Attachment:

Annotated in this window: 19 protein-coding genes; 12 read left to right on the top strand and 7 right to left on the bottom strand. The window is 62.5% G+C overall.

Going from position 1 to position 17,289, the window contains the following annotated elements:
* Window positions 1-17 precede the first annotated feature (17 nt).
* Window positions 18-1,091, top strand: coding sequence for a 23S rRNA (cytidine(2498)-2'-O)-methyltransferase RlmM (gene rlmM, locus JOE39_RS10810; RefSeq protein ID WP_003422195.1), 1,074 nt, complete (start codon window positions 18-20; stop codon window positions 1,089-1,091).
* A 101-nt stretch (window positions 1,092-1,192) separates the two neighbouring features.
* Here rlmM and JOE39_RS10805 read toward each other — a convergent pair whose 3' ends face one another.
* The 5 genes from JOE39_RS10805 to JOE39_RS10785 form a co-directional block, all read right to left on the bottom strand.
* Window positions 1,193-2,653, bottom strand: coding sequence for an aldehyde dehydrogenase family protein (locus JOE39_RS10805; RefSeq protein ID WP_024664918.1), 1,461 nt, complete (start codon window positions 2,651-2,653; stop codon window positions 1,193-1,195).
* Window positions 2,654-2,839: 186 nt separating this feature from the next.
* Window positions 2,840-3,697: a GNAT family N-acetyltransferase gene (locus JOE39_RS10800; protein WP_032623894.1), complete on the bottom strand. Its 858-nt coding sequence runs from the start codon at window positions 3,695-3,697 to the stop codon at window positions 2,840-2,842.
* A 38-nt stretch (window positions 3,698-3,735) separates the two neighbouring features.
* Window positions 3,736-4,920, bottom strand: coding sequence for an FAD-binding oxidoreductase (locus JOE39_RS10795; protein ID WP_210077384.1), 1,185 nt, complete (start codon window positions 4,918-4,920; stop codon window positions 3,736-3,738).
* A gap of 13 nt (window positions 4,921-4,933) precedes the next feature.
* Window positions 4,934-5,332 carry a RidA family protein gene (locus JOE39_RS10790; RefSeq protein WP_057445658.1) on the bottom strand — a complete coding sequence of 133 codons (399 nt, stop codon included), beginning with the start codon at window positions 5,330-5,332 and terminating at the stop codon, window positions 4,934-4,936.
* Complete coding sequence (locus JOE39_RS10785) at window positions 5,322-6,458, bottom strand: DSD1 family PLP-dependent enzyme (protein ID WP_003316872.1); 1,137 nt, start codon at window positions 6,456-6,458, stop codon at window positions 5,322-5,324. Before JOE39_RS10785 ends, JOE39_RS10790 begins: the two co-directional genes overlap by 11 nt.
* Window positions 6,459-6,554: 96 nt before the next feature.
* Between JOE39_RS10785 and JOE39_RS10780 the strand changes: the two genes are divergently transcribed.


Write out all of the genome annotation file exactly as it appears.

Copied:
Annotated in this window: 19 protein-coding genes; 12 read left to right on the top strand and 7 right to left on the bottom strand. The window is 62.5% G+C overall.

Going from position 1 to position 17,289, the window contains the following annotated elements:
* Window positions 1-17 precede the first annotated feature (17 nt).
* Window positions 18-1,091, top strand: coding sequence for a 23S rRNA (cytidine(2498)-2'-O)-methyltransferase RlmM (gene rlmM, locus JOE39_RS10810; RefSeq protein ID WP_003422195.1), 1,074 nt, complete (start codon window positions 18-20; stop codon window positions 1,089-1,091).
* A 101-nt stretch (window positions 1,092-1,192) separates the two neighbouring features.
* Here rlmM and JOE39_RS10805 read toward each other — a convergent pair whose 3' ends face one another.
* The 5 genes from JOE39_RS10805 to JOE39_RS10785 form a co-directional block, all read right to left on the bottom strand.
* Window positions 1,193-2,653, bottom strand: coding sequence for an aldehyde dehydrogenase family protein (locus JOE39_RS10805; RefSeq protein ID WP_024664918.1), 1,461 nt, complete (start codon window positions 2,651-2,653; stop codon window positions 1,193-1,195).
* Window positions 2,654-2,839: 186 nt separating this feature from the next.
* Window positions 2,840-3,697: a GNAT family N-acetyltransferase gene (locus JOE39_RS10800; protein WP_032623894.1), complete on the bottom strand. Its 858-nt coding sequence runs from the start codon at window positions 3,695-3,697 to the stop codon at window positions 2,840-2,842.
* A 38-nt stretch (window positions 3,698-3,735) separates the two neighbouring features.
* Window positions 3,736-4,920, bottom strand: coding sequence for an FAD-binding oxidoreductase (locus JOE39_RS10795; protein ID WP_210077384.1), 1,185 nt, complete (start codon window positions 4,918-4,920; stop codon window positions 3,736-3,738).
* A gap of 13 nt (window positions 4,921-4,933) precedes the next feature.
* Window positions 4,934-5,332 carry a RidA family protein gene (locus JOE39_RS10790; RefSeq protein WP_057445658.1) on the bottom strand — a complete coding sequence of 133 codons (399 nt, stop codon included), beginning with the start codon at window positions 5,330-5,332 and terminating at the stop codon, window positions 4,934-4,936.
* Complete coding sequence (locus JOE39_RS10785) at window positions 5,322-6,458, bottom strand: DSD1 family PLP-dependent enzyme (protein ID WP_003316872.1); 1,137 nt, start codon at window positions 6,456-6,458, stop codon at window positions 5,322-5,324. Before JOE39_RS10785 ends, JOE39_RS10790 begins: the two co-directional genes overlap by 11 nt.
* Window positions 6,459-6,554: 96 nt before the next feature.
* Between JOE39_RS10785 and JOE39_RS10780 the strand changes: the two genes are divergently transcribed.